Alwaght– The Patriotic Union of Kurdistan (PUK) was founded by Jalal Talabani who later became the postwar president of Iraq along with his like-minded Kurdish friends in Damascus in early June 1975. A year later, the party held its first congress, during which Talabani was picked first secretary-general to the PUK. In fact, he maintained this position since 1976 to the last days of his life. He died on Tuesday October 3 in Germany.
During years of its life, the PUK witnessed a great deal of highs and lows. The Kurdish party joined the armed uprising of the Iraqi Kurds against Saddam Hussein’s Baathist government from 1976 to 1991. It was during this period that the party initiated its connection and experience of cooperation with the Islamic Republic of Iran to fight against the Iraqi dictator. In 1991 and until 2003, the Patriotic Union of Kurdistan rose to form one of the major pillars of the autonomous Kurdish region in Iraq’s north.
After 2003, the year Saddam Hussein was toppled by the US invasion of the country, the double-administration system of governance, introduced after discords erupted between the Kurdistan Democratic Party (KDP) and the PUK that each launched its independent administration in Erbil and in Sulaimaniyah respectively, in the Kurdish region collapsed. This paved the way for the party to reconcile with other Kurdish factions to form a new government in north. The PUK’s Talabani was elected first president of post-Saddam Iraq, a post he held until 2014. Now that Talabani is dead, it can be talked about start of a new stage in the PUK’s political history.
For now, Kusrat Rasul Ali, Talabani’s deputy, replaced him as the interim secretary-general. The analysts are not ruling out an outlook for the party in which internal discords broaden. Even another split of the PUK is not unthinkable. First record of partition in the body of the second largest party of Kurdistan took place in 2009, when a group of discontents broke up with Talabani orbit and founded their Gorran party, also called Change party, under leadership of Nawshirwan Mustafa.
In the early stages of Jalal Talabani’s health problems that were marked by a stroke he suffered in late 2012, the PUK was hit by further division that showed itself by rise of two distinct ideological and political factions within it. One was a majority faction led by Hero Ahmed Salih, Talabani’s wife, and the other labelled the “decision making hub”, headed by Kusrat Rasul Ali and the Barham Ahmed Salih, the second deputy to Talabani. The divides inside the PUK were serious, gradually developing to deeper stages. Finally, Barham Ahmed Salih, finding himself increasingly pushed to the sidelines, in September 17 this year unveiled a new political faction, dubbed Coalition for Democracy and Justice. He soon after resigned from his post in the party, a step brought to a close his links to the PUK.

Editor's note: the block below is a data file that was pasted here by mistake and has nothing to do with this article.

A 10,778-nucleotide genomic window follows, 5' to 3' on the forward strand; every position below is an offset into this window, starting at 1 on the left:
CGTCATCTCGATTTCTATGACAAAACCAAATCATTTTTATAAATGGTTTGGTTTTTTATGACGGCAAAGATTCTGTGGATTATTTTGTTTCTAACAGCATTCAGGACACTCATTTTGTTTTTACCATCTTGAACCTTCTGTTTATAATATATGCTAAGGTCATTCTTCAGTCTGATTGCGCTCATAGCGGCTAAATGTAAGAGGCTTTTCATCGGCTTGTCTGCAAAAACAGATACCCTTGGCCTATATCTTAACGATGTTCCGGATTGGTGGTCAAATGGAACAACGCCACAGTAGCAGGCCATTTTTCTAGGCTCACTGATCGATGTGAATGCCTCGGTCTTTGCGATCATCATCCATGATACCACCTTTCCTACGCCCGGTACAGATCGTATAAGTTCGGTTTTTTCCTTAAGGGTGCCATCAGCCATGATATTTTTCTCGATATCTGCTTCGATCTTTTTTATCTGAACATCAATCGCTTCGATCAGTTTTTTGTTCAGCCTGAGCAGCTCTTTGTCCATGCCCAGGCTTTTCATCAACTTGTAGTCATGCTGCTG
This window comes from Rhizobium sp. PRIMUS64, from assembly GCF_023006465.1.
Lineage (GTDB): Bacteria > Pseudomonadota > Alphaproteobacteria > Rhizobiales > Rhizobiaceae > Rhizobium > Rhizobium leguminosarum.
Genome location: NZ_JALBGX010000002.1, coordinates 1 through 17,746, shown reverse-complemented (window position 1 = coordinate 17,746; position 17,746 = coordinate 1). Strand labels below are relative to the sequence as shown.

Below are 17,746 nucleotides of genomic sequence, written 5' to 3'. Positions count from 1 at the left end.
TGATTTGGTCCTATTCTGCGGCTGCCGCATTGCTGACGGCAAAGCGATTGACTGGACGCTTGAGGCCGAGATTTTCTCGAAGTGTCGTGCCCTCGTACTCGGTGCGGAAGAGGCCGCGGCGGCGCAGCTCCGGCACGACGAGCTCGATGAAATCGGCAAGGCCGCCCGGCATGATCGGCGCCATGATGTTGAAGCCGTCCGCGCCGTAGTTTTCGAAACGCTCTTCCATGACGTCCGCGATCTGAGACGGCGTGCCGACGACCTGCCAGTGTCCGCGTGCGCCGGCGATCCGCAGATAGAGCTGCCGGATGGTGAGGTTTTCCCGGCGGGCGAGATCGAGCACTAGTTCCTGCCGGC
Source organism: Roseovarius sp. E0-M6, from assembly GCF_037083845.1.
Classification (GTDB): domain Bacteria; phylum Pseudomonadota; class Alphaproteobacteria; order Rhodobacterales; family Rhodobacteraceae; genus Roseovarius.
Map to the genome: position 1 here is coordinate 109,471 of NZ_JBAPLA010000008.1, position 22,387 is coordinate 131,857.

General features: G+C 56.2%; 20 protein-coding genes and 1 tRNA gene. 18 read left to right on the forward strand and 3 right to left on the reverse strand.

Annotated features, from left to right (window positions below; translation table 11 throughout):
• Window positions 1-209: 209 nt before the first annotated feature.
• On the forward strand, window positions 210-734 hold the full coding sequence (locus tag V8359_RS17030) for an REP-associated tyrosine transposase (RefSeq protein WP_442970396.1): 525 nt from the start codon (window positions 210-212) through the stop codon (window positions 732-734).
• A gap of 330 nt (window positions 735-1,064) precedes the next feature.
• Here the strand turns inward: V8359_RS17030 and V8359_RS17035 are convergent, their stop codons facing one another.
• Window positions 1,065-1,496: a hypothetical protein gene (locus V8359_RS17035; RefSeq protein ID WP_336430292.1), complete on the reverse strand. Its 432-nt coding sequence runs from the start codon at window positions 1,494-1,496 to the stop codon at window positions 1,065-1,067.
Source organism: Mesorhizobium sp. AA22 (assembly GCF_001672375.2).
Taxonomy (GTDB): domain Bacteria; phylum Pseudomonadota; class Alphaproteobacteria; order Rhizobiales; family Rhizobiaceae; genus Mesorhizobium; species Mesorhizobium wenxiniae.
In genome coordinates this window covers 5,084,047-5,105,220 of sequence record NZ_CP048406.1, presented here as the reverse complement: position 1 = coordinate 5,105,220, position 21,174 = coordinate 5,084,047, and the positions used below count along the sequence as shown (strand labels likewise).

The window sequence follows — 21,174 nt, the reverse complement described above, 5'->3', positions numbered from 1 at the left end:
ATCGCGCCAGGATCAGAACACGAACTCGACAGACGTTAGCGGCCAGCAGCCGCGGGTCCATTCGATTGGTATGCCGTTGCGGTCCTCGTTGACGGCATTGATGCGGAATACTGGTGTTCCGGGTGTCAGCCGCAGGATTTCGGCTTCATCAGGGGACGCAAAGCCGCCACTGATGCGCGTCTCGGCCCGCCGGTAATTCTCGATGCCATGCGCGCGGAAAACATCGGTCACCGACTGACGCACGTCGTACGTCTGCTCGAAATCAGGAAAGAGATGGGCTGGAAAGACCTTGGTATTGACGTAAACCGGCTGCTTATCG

Even now, there is a broad gap between two main factions inside the body of the Kurdish party, one represented by Hero Ahmed Salih and the other by Kusrat Rasul Ali. Ali’s camp holds the military power, and during the September 25 referendum of independence held across the Kurdish region it stood as a serious patron to the breakaway vote. Leading part of Peshmerga, a militant force acting as an army to the Kurdistan Regional Government (KRG), Ali’s circle maintains a superiority over the opposite side. The opposite faction, however, holds the economic power, with some figures such as Bafel Talabani and Qubad Talabani, the sons of Jalal Talabani and Lahur Talabani, standing in the center. This faction also operates Asayish, an intelligence agency active across the Kurdish region, as well as the Counter Terrorism Group in the region. A large part of the faction’s leadership was against the independence vote that was organized by the Masoud Barzani-led KRG.
Under the new conditions, the near future might bear tough competition between the two factions over the leadership of the party. Even a new split is likely.
Another point in relation to the future of the Patriotic Union of Kurdistan is its ties and also rivalry with the Kurdistan Democratic Party of Barzani. Now, Ali’s circle that has backing of a majority of the Peshmerga commanders holds warm relations with Barzani clan. If more power is gained by Kusrat Rasul Ali in his contest against the opposite side, even closer relations could be prefigured for the two sides. But if Hero Ahmed Salih beats her intra-party opponents, the PUK and KDP will see their ties deteriorated.
What looks certain is that after Talabani’s death the PUK will suffer power erosion because of the intra-party rivalry that also yields escalation of tensions. The party has now largely lost its momentum to contest against the KDP.
Kurdistan is set to hold its parliamentary election on November 1. The results will be effective in next developments inside the party. If it wins higher percentage of votes in comparison to the current 18 percent in the local parliament election, possibility of split reduces, if not fades. Otherwise, fresh fragmentation in PUK’s structure goes even closer to happening.